PHOTOGRAPHER: MICHAEL HOCHANADEL/FOR THE DAILY GAZETTE
By Gazette Arts Staff
Gazette music columnist Michael Hochanadel and reviewers Kirsten Ferguson and David Singer saw a wide range of shows in 2018.
Hochanadel’s favorite four:
Terrance Simien at the Cohoes Music Hall on May 12.
Joyous Louisiana party sounds; in full carnival glee, the singer-accordionist tossed miles of Mardi Gras beads into the dancing crowd. Horns gave Creole two-steps, waltzes and “Jolie Blon” (the Cajun “national anthem”), a bold brassy zap and powered uptempo tunes over the moon into fleet-footed jazz.
Gabacho Maroc at Music Haven on July 8.
The Moroccan combo reached around the world with instruments, melodies, beats and words, and toward opener Heard in transcontinental fellowship. After separate sets, they joined in a free improvisation without barriers, net or map; thinking their way to a fresh and fine new thing. As international as music gets, it was unforgettable fire, fierce and fun.
David Byrne at the Palace on Sept. 9.
Byrne called for a better America in a compelling theater piece, music pumping principle and overpowering funk. He and 11 players and singers roamed an open stage with precise but relaxed-looking choreography, booming big, percussion-heavy riffs; some new, some Talking Heads-familiar. Openers tUnE-YarDs displayed similar strengths of message and medium.
Richard Thompson Electric Trio at The Egg on Nov. 17.
Bravely opening and closing with new songs, Thompson strutted through intricate stop-and-go runs and soared in mellow melodic modes. In good voice, great mood and dazzling guitar fettle, Thompson tore through riff wonderlands into the deep strange. As each phrase echoed, he replaced it instantly with the next shiny car in a train of inspiration. Openers the Sisters of Slide (Rory Block and Cindy Cashdollar) made vintage blues in virtuoso assurance.
Atop Ferguson’s list were:
Metallica at the TU Center on Oct. 29.
Despite going on nearly 40 years as a band, they looked like a lean, professional, well-honed and highly produced machine as they showcased career-spanning tunes and selections from their well-received 2016 album”Hardwired... To Self-Destruct.”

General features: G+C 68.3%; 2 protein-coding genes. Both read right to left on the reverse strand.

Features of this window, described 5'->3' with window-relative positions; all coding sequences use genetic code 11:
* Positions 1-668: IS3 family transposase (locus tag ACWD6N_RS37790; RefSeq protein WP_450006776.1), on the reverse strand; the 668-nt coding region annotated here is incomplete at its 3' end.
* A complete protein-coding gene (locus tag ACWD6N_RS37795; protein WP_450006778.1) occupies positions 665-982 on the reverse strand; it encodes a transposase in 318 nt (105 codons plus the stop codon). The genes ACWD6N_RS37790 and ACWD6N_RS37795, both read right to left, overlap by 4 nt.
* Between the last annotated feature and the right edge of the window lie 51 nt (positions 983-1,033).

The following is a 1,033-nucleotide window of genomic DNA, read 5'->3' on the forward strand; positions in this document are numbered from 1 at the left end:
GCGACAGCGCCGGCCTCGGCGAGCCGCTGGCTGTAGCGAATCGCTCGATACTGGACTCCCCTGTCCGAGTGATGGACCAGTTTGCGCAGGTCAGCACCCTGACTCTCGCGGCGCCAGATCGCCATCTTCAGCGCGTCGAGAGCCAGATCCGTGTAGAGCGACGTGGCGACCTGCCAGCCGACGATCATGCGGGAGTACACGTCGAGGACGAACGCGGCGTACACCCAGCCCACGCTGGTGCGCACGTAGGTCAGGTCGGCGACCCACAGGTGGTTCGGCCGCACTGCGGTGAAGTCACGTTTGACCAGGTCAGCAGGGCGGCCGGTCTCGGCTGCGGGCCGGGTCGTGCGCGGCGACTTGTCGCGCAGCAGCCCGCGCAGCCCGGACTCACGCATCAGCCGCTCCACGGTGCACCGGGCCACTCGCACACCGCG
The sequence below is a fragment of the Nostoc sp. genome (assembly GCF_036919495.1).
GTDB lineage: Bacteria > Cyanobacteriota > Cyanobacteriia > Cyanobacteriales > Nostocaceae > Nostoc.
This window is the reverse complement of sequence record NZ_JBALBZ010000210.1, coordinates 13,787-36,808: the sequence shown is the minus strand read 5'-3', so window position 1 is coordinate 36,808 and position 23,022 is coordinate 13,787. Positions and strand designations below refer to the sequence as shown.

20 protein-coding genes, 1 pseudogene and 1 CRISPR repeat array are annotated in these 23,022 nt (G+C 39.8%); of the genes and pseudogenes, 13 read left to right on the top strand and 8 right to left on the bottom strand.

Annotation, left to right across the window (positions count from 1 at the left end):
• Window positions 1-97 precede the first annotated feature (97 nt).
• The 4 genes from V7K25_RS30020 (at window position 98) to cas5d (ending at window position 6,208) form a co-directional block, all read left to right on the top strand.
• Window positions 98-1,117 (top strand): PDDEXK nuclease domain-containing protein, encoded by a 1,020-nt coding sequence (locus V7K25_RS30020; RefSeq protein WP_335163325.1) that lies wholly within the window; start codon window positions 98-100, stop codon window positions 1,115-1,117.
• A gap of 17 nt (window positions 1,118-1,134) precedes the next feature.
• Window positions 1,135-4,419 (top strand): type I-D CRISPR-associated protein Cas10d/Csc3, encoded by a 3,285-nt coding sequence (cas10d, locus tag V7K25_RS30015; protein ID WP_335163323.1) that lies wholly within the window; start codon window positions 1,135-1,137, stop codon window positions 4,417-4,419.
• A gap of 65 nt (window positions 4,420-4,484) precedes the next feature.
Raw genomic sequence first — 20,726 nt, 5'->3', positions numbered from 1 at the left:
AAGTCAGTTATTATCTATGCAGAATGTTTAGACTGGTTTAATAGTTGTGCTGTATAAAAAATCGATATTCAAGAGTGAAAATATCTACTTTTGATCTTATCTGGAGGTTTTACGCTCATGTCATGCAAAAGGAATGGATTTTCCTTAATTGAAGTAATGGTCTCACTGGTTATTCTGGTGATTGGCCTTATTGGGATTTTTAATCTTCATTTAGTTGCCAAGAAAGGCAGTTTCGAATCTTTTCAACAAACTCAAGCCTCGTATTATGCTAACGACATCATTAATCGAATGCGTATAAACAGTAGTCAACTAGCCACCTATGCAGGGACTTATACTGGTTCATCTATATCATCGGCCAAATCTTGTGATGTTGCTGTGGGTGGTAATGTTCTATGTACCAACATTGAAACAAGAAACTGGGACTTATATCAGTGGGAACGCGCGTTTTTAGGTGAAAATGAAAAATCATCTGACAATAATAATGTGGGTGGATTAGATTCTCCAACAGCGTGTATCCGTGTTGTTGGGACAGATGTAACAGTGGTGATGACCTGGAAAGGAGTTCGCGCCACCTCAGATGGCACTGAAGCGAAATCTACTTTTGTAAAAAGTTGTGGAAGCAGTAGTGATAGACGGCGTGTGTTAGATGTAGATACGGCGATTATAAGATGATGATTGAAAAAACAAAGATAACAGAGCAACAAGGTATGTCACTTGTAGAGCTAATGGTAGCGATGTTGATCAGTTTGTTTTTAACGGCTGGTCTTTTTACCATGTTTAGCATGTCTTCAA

Ringo Starr at SPAC on Sept. 14.
He may not command the sheer electricity that his former Beatlemate Paul McCartney still does onstage, but with Ringo you always get Ringo. ... The two biggest moments were “Yellow Submarine” and the closer, “With a Little Help from My Friends,” the latter song providing the one truly goose-bump moment when the magic of the Beatles tune fully came though onstage.
The Byrds with Marty Stuart and His Fabulous Superlatives at The Egg on Sept. 17.
For the 50th anniversary of their landmark country-rock hybrid album “Sweetheart of the Rodeo,” Byrds founders Roger McGuinn and Chris Hillman teamed up with country legend Marty Stuart and his fantastic band to play “Sweetheart” in its entirety. They also paid tribute to their old friend Tom Petty and revisited the glory days of the Byrds during a show that was far more than a nostalgia trip: both masterful and truly life affirming.
Singer selected these standouts shows:
Phish at the TU Center on Oct. 17.
Phish opened its tour at the Times Union Center with a typically amazing show, the first set delivering pretty much everything you want from them, and the second set reaching higher. The show closed with a predictable but still epic “Harry Hood,” clinching the show as one of their best in the region in years.
Neil Young at the Outlaw Music Festival at SPAC on Sept. 24.
At first Young played a nice row of his softer tunes, all of them great. These included the opener, “Tell Me Why,” “Lotta Love,” “Are You Ready for the Country,” “Heart of Gold,” and more. Wearing his signature flannel, his voice sounded the same as always, high-pitched and angelic.
... And then he strapped on the electric guitar, strummed the first chord to the epic “Powderfinger,” and the place came alive. His solos were as fierce as ever, his body still contorting spastically while he rung out high notes with his whammy bar.
Sawyer Fredericks at Caffe Lena on May 26.
It’s a mystery how such a young man can pull off such somber, honest, tones. More than pull off, he owns it, taking full control of his music, himself, and the audience. His range is small, but his sound and delivery is huge.
Hochanadel also took in many jazz shows this year. Apart from the multi-band extravaganzas – Freihofer’s Saratoga Jazz Festival at SPAC on June 23 and 24 and the Albany Riverfront Jazz Festival at Jennings Landing on Sept. 8; both pretty terrific – his top three:
The Brad Mehldau Trio at The Egg on April 22
Evan Christopher and Eli Yamin at the Cock ‘N Bull on Aug. 16
Mad Skillet at Cohoes Music Hall on Nov. 14
Honorable mentions: the monthly (first Tuesday) delight of Keith Pray’s Big Soul Ensemble at the Van Dyck, and the locals-plus showcases at Jazz at the Spring.